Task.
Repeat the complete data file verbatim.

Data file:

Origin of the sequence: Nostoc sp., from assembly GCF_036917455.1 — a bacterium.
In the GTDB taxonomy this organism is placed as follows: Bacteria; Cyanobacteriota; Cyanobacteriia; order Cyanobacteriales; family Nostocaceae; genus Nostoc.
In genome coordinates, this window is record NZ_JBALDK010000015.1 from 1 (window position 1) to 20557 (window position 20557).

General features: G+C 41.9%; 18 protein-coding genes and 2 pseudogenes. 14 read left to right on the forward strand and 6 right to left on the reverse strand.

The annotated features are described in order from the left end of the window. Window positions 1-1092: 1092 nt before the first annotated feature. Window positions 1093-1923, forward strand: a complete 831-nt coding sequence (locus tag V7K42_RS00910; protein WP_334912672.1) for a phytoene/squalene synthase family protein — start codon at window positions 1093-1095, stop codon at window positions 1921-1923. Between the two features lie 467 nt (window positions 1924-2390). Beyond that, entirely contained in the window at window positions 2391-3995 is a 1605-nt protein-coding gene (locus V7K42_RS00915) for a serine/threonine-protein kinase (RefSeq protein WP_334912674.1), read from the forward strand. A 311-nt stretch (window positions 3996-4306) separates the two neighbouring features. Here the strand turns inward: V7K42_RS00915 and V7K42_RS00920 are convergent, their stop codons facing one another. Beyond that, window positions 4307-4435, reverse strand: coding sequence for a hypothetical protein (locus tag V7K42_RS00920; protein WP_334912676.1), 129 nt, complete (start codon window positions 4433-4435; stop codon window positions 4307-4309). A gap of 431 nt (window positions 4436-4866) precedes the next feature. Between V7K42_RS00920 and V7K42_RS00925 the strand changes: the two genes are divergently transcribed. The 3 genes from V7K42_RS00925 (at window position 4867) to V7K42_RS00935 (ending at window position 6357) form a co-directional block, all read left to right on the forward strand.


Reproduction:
Origin of the sequence: Nostoc sp., from assembly GCF_036917455.1 — a bacterium.
In the GTDB taxonomy this organism is placed as follows: Bacteria; Cyanobacteriota; Cyanobacteriia; order Cyanobacteriales; family Nostocaceae; genus Nostoc.
In genome coordinates, this window is record NZ_JBALDK010000015.1 from 1 (window position 1) to 20557 (window position 20557).

General features: G+C 41.9%; 18 protein-coding genes and 2 pseudogenes. 14 read left to right on the forward strand and 6 right to left on the reverse strand.

The annotated features are described in order from the left end of the window. Window positions 1-1092: 1092 nt before the first annotated feature. Window positions 1093-1923, forward strand: a complete 831-nt coding sequence (locus tag V7K42_RS00910; protein WP_334912672.1) for a phytoene/squalene synthase family protein — start codon at window positions 1093-1095, stop codon at window positions 1921-1923. Between the two features lie 467 nt (window positions 1924-2390). Beyond that, entirely contained in the window at window positions 2391-3995 is a 1605-nt protein-coding gene (locus V7K42_RS00915) for a serine/threonine-protein kinase (RefSeq protein WP_334912674.1), read from the forward strand. A 311-nt stretch (window positions 3996-4306) separates the two neighbouring features. Here the strand turns inward: V7K42_RS00915 and V7K42_RS00920 are convergent, their stop codons facing one another. Beyond that, window positions 4307-4435, reverse strand: coding sequence for a hypothetical protein (locus tag V7K42_RS00920; protein WP_334912676.1), 129 nt, complete (start codon window positions 4433-4435; stop codon window positions 4307-4309). A gap of 431 nt (window positions 4436-4866) precedes the next feature. Between V7K42_RS00920 and V7K42_RS00925 the strand changes: the two genes are divergently transcribed. The 3 genes from V7K42_RS00925 (at window position 4867) to V7K42_RS00935 (ending at window position 6357) form a co-directional block, all read left to right on the forward strand.